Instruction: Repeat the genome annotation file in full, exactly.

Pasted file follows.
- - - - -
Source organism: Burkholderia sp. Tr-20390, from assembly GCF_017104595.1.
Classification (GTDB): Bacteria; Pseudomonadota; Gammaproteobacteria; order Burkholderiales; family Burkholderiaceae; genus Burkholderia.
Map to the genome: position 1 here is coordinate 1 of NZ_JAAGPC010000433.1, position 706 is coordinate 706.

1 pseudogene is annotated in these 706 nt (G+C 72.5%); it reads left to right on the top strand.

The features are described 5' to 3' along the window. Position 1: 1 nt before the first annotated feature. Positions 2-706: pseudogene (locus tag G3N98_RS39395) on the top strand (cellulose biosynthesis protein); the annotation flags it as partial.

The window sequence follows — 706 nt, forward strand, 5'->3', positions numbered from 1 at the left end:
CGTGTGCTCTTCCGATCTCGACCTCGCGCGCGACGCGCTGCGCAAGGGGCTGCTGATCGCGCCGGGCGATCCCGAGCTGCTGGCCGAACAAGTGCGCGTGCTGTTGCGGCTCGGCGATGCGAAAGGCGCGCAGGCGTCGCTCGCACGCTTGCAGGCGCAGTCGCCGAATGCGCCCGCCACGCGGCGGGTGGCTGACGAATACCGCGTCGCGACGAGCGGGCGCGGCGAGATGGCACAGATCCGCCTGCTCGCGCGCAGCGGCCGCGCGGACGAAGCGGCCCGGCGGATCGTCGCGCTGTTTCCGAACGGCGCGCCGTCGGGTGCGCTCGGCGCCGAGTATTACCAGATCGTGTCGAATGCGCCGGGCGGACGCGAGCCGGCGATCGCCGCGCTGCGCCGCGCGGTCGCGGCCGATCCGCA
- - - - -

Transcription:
Source organism: Burkholderia sp. Tr-20390, from assembly GCF_017104595.1.
Classification (GTDB): Bacteria; Pseudomonadota; Gammaproteobacteria; order Burkholderiales; family Burkholderiaceae; genus Burkholderia.
Map to the genome: position 1 here is coordinate 1 of NZ_JAAGPC010000433.1, position 706 is coordinate 706.

1 pseudogene is annotated in these 706 nt (G+C 72.5%); it reads left to right on the top strand.

The features are described 5' to 3' along the window. Position 1: 1 nt before the first annotated feature. Positions 2-706: pseudogene (locus tag G3N98_RS39395) on the top strand (cellulose biosynthesis protein); the annotation flags it as partial.

The window sequence follows — 706 nt, forward strand, 5'->3', positions numbered from 1 at the left end:
CGTGTGCTCTTCCGATCTCGACCTCGCGCGCGACGCGCTGCGCAAGGGGCTGCTGATCGCGCCGGGCGATCCCGAGCTGCTGGCCGAACAAGTGCGCGTGCTGTTGCGGCTCGGCGATGCGAAAGGCGCGCAGGCGTCGCTCGCACGCTTGCAGGCGCAGTCGCCGAATGCGCCCGCCACGCGGCGGGTGGCTGACGAATACCGCGTCGCGACGAGCGGGCGCGGCGAGATGGCACAGATCCGCCTGCTCGCGCGCAGCGGCCGCGCGGACGAAGCGGCCCGGCGGATCGTCGCGCTGTTTCCGAACGGCGCGCCGTCGGGTGCGCTCGGCGCCGAGTATTACCAGATCGTGTCGAATGCGCCGGGCGGACGCGAGCCGGCGATCGCCGCGCTGCGCCGCGCGGTCGCGGCCGATCCGCA